The YESS: USC Mentorship programme originated in 2018 as an initiative of the History and Social Studies Department. The first instalments of the programme promoted a holistic approach to assisting secondary school history teachers and students preparing for the CSEC History exams. Predicated on the principles of youth development, YESS: USC worked with students to enhance their knowledge, increase their skill base in areas such as SBA writing, essay writing and self, stress and exam management and to develop successful attitudes and characteristics such as confidence and self-discipline. In 2019 the Mentorship programme expanded to Tobago and encompassed English Language, in addition to History. Between 2018 and 2020 the YESS: USC Mentorship programme reached 23 schools and over 1000 students across East, West, North and South Trinidad and Tobago. In preparation for CSEC 2021, virtual workshops were offered in English Language and Music workshop to students and teachers.
The Covid 19 pandemic temporarily limited the offerings of the YESS: USC Mentorship programme, however, on Sunday 24th October 2021 the School of Education and Humanities held it virtual launch of the YESS: USC, Youth Empowerment for a Stronger Society, Mentorship Programme. The programme has expanded to offer workshops covering four subject areas: History, Music, English Language and English Literature. At the virtual launch secondary school teachers and students were addressed by the University’s President, Dr. Colwick Wilson, University Provost Dr. Wanda Chesney, Dean of the School of Education and Humanities Dr. Loverne Jacobs-Browne and the Coordinator of the YESS: USC programme, Dr. Fiona Rajkumar. The Honourable Minister, Lisa Morris Julian, Minister of State in the Ministry of Education, gave the feature address via recording which encouraged students to grasp the opportunities to learn and grow during the pandemic embodied in programmes such as YESS: USC. After her address a token was presented to the Minister by the VP for Student Development Pastor Onesi La Fleur. After the official launch, the Music Department held its first workshop for the academic year which saw approximately 85 students in attendance.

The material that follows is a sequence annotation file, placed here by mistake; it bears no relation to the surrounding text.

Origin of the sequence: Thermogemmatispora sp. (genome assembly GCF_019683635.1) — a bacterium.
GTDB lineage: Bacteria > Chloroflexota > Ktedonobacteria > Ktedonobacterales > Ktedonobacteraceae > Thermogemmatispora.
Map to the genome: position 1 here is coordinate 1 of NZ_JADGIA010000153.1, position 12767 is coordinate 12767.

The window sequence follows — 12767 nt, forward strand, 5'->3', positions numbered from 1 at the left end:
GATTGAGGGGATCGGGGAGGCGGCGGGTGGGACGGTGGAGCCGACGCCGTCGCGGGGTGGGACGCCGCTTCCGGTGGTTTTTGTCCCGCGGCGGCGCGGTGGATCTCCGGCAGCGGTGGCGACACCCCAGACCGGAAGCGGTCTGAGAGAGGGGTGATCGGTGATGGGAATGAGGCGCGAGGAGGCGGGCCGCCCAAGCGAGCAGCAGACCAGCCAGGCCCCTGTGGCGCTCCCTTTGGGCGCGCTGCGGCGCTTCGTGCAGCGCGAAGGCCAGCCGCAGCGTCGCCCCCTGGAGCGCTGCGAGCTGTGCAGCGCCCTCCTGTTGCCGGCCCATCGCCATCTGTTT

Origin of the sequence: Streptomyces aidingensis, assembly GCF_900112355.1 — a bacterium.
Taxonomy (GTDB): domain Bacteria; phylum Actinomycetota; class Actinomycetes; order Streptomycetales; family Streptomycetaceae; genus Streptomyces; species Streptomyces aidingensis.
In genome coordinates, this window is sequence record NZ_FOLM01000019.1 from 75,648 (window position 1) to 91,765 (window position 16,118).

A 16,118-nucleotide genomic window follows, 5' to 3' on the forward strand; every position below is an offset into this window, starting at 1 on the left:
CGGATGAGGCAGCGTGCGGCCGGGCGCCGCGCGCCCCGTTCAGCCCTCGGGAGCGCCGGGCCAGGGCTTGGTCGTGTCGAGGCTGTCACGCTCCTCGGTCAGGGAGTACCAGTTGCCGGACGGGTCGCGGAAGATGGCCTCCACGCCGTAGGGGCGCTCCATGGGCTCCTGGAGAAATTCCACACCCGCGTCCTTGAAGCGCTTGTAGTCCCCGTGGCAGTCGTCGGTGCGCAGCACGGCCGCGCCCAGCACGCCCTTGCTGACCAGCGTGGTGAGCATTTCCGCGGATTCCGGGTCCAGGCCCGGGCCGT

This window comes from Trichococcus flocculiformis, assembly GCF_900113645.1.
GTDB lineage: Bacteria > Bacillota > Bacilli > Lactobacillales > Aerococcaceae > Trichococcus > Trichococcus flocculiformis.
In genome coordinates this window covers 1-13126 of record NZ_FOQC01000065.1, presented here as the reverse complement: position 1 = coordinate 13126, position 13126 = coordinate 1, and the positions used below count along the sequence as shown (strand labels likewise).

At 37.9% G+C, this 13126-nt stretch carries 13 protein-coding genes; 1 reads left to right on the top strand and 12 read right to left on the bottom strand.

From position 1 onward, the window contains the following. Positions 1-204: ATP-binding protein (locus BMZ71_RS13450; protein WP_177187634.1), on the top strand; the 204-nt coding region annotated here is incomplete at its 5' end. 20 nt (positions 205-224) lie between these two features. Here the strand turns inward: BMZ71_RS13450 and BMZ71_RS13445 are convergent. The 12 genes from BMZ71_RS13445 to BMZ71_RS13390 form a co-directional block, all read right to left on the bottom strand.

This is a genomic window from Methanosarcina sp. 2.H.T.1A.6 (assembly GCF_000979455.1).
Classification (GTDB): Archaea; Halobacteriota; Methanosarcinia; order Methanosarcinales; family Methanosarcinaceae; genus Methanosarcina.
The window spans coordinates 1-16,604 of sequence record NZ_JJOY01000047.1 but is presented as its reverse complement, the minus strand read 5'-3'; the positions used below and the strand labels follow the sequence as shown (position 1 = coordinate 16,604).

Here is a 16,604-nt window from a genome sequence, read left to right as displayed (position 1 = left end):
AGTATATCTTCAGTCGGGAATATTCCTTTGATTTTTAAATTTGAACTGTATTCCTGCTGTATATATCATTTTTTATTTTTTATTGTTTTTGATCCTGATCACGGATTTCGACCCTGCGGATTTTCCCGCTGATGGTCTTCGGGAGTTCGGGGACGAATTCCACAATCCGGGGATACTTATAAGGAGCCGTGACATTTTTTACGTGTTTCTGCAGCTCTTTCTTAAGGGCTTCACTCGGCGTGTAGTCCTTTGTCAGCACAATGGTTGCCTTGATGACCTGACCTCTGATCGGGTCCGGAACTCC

On October 27, 2021, the School of Education and Humanities resuscitated its Research Forum
which was initially launched in November 2016. The forum was conceptualised to serve as an
opportunity for faculty to share their research interests with the wider university, through individual
and collaborative projects. The forum also intends to provide student researchers a space to
showcase their work.
The inaugural virtual iteration of the Research Forum was delivered by Dr. Terencia Joseph whose
presentation was titled A Vulgar and Corrupt Dialect: Official Approaches to Eliminating Kwéyòl
among Primary School-aged Children, St. Lucia, 1890-1920. It examined the attitudes of French
Creole-speakers and colonial officials towards French Creole language/patois usage, strategies
applied by the state to stamp out the use of the language, and the impact of those strategies over a
short thirty-year period. The research relied primarily on archival records. This forum was timely as
October is designated International Creole Day by the United Nations Educational Scientific and
Cultural Organisation (UNESCO).
The School of Education and Humanities envisions a robust and regular schedule in the upcoming
semester, with forums slated for January and April 2022. The EdHum Forum is facilitated by Dr.
Terencia Joseph, Ms. Meredith Montrichard and Dr. Fiona Rajkumar.